'With these vivid, wistful memoirs, he joins the great chroniclers of Europe - the Prousts, Zweigs, Lampedusas, Leigh-Fermors and Bassanis - and shows how some of the things those writers loved persisted as late as 1989.' (Economist)
Selected as a Book of the Year in the TLS and Spectator
In 1979 Richard Bassett set out on a series of adventures and encounters in central Europe which allowed him to savour the last embers of the cosmopolitan old Hapsburg lands and gave him a ringside seat at the fall of another ancien regime, that of communist rule. From Trieste to Prague and Vienna to Warsaw, fading aristocrats, charming gangsters, fractious diplomats and glamorous informants provided him with an unexpected counterpoint to the austerities of life along the Iron Curtain, first as a professional musician and then as a foreign correspondent.
The book shows us familiar events and places from unusual vantage points: dilapidated mansions and boarding-houses, train carriages and cafes, where the game of espionage between east and west is often set. There are unexpected encounters with Shirley Temple, Fitzroy Maclean, Lech Walesa and the last Empress of Austria. Bassett finds himself at the funeral of King Nicola of Montenegro in Cetinje, plays bridge with the last man alive to have been decorated by the Austrian Emperor Franz-Josef and watches the KGB representative in Prague bestowing the last rites on the Soviet empire in Europe.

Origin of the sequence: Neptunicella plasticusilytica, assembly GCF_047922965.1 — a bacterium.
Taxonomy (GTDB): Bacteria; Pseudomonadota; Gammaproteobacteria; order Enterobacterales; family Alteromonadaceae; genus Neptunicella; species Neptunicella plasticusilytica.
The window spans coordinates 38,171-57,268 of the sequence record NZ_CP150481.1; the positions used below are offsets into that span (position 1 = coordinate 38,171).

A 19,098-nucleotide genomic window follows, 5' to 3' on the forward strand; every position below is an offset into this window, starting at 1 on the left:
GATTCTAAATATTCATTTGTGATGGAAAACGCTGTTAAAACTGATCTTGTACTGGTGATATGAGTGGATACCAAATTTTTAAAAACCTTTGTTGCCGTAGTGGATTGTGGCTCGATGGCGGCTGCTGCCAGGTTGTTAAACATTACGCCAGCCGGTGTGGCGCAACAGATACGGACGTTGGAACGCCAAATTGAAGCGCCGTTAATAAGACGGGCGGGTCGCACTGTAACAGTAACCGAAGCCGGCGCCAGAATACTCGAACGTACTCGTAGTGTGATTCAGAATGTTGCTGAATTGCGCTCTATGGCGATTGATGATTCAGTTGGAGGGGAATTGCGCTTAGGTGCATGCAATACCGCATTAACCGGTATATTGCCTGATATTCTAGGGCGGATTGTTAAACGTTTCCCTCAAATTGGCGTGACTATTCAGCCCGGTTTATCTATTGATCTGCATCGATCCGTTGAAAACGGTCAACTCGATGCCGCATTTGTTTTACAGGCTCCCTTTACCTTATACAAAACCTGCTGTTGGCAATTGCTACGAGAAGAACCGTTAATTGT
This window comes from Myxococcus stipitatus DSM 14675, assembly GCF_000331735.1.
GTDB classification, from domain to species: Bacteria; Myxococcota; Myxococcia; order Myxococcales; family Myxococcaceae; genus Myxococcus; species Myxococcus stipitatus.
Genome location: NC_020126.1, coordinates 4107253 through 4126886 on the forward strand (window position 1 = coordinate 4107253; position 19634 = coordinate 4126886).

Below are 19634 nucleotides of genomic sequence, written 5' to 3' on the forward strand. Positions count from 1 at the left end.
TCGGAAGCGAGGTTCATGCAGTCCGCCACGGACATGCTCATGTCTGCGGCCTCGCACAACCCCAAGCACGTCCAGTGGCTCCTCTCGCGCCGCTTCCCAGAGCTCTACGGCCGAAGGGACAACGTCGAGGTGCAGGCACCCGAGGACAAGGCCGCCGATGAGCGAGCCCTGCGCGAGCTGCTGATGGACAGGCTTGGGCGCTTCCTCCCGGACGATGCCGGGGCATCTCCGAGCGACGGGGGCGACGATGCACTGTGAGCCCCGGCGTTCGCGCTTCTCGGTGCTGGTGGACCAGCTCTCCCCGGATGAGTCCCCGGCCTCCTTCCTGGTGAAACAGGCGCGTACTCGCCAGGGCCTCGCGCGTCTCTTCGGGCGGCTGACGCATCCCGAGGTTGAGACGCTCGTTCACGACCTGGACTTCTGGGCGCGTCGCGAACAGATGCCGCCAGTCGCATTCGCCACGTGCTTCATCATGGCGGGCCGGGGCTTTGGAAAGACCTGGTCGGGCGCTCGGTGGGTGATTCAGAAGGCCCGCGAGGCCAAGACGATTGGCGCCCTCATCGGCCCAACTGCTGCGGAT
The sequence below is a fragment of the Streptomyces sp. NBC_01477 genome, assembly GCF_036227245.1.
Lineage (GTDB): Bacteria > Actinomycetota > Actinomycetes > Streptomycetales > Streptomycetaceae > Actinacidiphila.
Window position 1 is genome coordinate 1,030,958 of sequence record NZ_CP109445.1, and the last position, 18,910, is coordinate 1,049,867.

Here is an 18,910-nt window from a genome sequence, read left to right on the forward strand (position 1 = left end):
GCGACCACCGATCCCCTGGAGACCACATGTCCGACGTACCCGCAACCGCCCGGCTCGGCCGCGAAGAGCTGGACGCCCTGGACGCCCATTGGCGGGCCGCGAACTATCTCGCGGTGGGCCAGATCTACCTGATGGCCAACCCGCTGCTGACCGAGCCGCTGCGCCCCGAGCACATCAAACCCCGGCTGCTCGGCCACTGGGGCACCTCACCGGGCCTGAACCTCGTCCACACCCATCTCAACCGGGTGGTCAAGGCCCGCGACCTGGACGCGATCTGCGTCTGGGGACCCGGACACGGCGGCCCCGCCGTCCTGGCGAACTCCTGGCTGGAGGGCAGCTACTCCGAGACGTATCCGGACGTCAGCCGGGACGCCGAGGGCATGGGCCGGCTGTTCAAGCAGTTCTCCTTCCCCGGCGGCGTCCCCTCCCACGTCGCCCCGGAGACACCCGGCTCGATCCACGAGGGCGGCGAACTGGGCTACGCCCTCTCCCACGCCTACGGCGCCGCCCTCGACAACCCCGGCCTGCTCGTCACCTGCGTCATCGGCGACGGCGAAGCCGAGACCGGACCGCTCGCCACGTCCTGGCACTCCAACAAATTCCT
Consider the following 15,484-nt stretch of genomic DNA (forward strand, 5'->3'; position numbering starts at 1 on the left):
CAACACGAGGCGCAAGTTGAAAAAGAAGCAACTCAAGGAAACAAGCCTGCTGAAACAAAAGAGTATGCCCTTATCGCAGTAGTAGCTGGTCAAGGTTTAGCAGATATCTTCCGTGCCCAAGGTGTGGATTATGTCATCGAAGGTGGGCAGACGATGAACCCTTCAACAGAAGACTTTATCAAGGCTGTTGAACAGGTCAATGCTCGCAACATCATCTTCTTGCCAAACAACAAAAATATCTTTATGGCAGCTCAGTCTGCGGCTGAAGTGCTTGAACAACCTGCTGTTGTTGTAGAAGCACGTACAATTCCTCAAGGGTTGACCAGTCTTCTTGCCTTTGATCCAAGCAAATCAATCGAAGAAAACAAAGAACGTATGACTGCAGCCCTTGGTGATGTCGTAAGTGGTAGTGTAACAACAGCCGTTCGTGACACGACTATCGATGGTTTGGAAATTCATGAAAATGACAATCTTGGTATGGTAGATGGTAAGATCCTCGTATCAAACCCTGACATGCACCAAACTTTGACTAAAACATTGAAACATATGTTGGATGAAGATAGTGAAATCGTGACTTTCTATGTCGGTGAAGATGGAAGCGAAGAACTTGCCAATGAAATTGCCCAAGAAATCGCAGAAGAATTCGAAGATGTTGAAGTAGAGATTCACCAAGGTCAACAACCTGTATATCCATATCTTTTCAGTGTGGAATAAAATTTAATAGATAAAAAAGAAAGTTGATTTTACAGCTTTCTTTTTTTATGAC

Music and painting, architecture and landscape, food and wine, friendship and history run through the book. The author is lucky, observant and leans romantically towards the values of an older age. He brilliantly conjures the time, the people he meets, and Mitteleuropa in one of the pivotal decades of its history. Eyewitness anecdotes bring to life the complex criss-crossing history of Mitteleuropa ... a very well-furnished English mind, travelling through Europe at a transformative moment in its history with more than a bit of local knowledge -- Annette Kobak * Times Literary Supplement * This is a gem of a book ... a charming and engaging memoir of a world now gone. -- Clovis Meath Baker * Standpoint * In the 1980s Richard Bassett was "our man" in central Europe, and a high old time he appears to have had. This memoir of that period and those places is nicely crafted and would happily accompany a bottle or two of Holzpur 2004 spread over a couple of winter evenings. -- David Aaronovitch * The Times * As Soviet rule in central Europe collapsed in the late 1980s, newsworthy events, thrillin
Last Days in Old Europe